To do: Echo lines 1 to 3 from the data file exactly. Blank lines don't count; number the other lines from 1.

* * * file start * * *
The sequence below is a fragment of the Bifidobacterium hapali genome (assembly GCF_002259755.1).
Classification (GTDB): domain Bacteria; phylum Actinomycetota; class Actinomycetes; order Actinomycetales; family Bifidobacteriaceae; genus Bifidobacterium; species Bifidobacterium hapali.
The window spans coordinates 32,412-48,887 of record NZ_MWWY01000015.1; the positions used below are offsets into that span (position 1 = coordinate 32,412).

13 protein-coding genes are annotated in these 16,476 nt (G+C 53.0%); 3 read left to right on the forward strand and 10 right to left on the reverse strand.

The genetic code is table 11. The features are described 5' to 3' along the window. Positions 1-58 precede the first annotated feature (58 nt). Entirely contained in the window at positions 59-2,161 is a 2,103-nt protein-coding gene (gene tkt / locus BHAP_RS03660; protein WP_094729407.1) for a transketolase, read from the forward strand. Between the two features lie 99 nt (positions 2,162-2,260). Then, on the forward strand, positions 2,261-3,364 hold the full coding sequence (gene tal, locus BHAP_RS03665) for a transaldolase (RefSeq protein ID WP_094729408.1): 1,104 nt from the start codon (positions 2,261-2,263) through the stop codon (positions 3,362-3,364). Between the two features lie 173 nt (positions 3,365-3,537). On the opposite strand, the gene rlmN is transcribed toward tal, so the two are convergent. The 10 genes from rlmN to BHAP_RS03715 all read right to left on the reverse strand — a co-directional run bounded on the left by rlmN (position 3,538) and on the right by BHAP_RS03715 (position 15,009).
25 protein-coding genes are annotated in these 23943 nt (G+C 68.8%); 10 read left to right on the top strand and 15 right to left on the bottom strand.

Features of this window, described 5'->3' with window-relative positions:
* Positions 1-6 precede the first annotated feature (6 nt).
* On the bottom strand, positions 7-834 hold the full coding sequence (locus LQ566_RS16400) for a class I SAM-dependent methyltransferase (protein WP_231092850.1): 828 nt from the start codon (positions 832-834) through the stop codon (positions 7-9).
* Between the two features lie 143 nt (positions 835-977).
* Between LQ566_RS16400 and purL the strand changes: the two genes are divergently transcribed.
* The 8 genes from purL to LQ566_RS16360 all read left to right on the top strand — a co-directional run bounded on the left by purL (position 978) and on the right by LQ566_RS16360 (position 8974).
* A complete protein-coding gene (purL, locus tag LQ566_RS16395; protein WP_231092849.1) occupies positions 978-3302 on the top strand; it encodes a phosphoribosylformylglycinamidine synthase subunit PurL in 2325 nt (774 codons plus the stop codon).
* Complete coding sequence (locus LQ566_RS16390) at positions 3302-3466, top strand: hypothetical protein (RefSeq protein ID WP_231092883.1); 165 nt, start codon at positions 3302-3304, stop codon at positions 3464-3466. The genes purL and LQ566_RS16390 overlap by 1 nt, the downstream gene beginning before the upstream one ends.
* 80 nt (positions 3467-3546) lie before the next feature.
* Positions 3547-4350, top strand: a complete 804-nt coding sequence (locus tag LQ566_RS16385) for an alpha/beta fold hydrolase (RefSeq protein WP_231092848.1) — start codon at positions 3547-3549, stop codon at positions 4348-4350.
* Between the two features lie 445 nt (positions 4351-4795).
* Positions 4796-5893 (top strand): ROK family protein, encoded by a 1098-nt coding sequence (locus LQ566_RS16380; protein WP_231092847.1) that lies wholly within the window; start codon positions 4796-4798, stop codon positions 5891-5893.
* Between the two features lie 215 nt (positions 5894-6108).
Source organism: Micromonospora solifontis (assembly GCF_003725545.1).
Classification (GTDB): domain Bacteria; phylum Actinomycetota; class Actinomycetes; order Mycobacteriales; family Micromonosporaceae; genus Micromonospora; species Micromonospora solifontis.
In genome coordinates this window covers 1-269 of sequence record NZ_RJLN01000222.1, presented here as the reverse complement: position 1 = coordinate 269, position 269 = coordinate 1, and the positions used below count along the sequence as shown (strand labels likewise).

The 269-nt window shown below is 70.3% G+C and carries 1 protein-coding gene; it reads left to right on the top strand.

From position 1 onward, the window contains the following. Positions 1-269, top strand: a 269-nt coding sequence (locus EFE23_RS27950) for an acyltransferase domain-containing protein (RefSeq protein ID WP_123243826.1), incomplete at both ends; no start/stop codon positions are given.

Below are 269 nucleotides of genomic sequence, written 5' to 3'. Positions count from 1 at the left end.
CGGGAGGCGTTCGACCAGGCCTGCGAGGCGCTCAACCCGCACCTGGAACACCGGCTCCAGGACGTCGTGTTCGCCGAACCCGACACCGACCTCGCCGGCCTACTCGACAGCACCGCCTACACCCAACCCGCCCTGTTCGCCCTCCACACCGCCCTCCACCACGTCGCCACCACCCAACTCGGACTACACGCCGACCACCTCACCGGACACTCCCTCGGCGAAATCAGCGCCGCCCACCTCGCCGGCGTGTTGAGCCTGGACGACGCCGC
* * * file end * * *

The sequence below is a fragment of the Bifidobacterium hapali genome (assembly GCF_002259755.1).
Classification (GTDB): domain Bacteria; phylum Actinomycetota; class Actinomycetes; order Actinomycetales; family Bifidobacteriaceae; genus Bifidobacterium; species Bifidobacterium hapali.
The window spans coordinates 32,412-48,887 of record NZ_MWWY01000015.1; the positions used below are offsets into that span (position 1 = coordinate 32,412).